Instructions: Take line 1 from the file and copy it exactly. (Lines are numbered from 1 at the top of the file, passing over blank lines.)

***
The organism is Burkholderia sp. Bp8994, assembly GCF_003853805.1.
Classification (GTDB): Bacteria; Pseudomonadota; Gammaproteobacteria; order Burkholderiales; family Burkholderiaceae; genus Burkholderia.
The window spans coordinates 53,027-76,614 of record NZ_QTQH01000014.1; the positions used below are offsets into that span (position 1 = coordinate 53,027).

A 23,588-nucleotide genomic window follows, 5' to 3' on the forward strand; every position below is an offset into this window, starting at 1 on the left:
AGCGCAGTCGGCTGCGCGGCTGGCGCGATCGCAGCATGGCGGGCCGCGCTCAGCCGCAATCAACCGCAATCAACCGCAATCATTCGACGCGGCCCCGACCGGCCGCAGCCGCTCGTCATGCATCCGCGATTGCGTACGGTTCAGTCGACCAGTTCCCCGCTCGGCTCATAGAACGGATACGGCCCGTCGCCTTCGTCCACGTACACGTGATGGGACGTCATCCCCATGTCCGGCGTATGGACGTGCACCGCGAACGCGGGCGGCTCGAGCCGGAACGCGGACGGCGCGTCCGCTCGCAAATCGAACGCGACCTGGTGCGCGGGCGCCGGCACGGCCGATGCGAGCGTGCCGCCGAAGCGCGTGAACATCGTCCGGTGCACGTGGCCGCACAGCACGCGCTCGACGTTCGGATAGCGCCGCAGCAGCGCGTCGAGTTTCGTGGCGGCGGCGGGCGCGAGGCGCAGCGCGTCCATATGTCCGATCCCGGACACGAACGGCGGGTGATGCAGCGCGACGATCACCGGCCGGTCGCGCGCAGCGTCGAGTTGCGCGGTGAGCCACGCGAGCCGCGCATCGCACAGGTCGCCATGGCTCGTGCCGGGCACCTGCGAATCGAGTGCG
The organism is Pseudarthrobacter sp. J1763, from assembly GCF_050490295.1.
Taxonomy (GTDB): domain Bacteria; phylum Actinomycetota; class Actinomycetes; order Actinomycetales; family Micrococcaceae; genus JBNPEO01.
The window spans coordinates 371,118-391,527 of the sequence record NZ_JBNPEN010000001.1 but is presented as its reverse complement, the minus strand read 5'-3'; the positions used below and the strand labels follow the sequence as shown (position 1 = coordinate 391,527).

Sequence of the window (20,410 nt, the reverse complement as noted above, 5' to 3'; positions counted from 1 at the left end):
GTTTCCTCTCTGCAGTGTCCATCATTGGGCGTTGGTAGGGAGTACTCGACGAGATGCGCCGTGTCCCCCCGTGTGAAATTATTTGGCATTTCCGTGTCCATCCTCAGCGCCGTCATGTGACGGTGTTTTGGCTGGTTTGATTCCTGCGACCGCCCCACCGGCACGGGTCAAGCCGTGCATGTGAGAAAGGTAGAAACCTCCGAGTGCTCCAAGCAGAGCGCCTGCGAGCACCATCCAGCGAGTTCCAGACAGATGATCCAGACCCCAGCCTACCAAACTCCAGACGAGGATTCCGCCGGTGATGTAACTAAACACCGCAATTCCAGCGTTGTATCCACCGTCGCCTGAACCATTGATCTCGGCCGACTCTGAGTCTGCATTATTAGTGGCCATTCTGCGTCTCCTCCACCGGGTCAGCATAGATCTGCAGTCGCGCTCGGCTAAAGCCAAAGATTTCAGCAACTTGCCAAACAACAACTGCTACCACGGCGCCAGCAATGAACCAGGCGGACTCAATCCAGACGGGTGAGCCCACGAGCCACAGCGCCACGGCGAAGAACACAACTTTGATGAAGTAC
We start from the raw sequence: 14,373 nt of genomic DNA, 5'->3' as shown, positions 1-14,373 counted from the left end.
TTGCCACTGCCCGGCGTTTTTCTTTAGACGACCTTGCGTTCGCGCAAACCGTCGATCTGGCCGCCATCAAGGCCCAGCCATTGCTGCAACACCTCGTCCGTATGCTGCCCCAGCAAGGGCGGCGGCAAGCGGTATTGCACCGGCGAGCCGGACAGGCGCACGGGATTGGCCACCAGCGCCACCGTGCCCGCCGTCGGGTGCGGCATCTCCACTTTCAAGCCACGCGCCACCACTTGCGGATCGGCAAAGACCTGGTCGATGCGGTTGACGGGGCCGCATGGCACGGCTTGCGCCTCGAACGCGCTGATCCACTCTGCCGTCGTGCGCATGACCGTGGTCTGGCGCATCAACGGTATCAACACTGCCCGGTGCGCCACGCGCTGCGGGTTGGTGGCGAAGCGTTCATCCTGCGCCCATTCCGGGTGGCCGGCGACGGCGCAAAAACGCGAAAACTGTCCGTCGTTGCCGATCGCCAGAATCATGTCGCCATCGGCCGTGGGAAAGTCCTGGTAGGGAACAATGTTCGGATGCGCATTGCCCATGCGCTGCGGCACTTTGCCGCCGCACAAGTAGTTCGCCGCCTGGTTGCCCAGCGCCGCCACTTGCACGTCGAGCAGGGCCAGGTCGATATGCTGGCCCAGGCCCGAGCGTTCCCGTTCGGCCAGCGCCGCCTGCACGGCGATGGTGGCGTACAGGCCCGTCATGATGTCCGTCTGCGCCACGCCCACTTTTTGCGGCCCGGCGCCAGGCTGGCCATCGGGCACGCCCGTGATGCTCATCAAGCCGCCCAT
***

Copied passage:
The organism is Burkholderia sp. Bp8994, assembly GCF_003853805.1.